10 There are two beautiful poems here about the soul’s yearning: the traditional Yedid Nefesh, and the contemporary poem by Sivan har-Shefi in the margin.  Choose one and sit with its language – read the words aloud and feel them in your mouth.  Allow yourself to experience longing, and see if you can name precisely what you yearn for.
11-21 Psalms 95-99, 29.  Feel free to pray any, none, or all of these psalms, or choose a line or two, or any of the poems on those pages.
23-25 L’kha Dodi.  This is a poem we usually sing together, as we welcome Shabbat.  You can sing it at home to a favorite melody, or as an alternative perhaps read the English aloud.  The poem expresses the sense that every Shabbat is a little taste of redemption.  You might choose one verse, and see if you can experience that aspect of redemption at least for the time of this Shabbat.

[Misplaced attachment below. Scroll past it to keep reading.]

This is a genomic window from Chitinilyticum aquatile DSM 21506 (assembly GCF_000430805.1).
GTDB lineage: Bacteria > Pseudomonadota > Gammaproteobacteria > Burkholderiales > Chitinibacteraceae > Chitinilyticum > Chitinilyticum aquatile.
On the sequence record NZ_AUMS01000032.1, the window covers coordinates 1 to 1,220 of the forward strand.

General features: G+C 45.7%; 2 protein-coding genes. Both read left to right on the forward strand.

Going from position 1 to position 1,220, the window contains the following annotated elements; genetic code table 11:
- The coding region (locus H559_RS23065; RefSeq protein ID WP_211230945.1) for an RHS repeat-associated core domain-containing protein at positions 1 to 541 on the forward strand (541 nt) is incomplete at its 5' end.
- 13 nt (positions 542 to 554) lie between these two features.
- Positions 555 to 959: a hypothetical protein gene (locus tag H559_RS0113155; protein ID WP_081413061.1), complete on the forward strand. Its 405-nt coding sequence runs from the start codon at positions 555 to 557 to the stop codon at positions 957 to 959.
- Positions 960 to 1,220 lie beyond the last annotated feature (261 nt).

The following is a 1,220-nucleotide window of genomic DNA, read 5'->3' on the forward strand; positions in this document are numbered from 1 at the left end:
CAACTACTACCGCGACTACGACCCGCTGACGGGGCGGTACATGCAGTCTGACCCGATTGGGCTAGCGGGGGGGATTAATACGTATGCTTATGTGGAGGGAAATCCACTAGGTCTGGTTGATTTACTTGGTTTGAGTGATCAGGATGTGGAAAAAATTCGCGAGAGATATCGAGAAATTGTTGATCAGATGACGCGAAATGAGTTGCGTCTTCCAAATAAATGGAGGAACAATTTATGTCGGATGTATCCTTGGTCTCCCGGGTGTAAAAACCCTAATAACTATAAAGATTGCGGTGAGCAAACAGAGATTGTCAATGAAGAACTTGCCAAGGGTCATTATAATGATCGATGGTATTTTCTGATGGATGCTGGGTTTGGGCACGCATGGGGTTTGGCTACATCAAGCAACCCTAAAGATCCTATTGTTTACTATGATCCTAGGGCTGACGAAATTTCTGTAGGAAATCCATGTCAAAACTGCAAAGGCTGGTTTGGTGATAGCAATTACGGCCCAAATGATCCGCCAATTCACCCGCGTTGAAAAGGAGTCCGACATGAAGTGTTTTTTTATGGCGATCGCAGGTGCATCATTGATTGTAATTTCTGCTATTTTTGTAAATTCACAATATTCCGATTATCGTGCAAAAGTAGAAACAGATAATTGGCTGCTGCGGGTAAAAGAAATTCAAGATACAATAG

26 In the synagogue, we would normally welcome into our community anyone who is in the midst of sitting shiva, and express our condolences. The formal liturgy on this page is for that purpose.  But many of us are experiencing different kinds of grief right now — whether specific grief for someone we’ve lost, more ambient grief for the loss (even if temporary) of the way things were, or anticipatory grief of what’s to come.  You might want to take a moment to sit quietly and honor that grief for a moment, welcome it in and feel the companionship of others similarly grieving, and hopefully find some comfort in the readings in the margin (particularly on the left side).

Psalms 92 and 93  These Psalms are the oldest part of the Kabbalat Shabbat service.  I also highly recommend the quote by Heschel on page 28.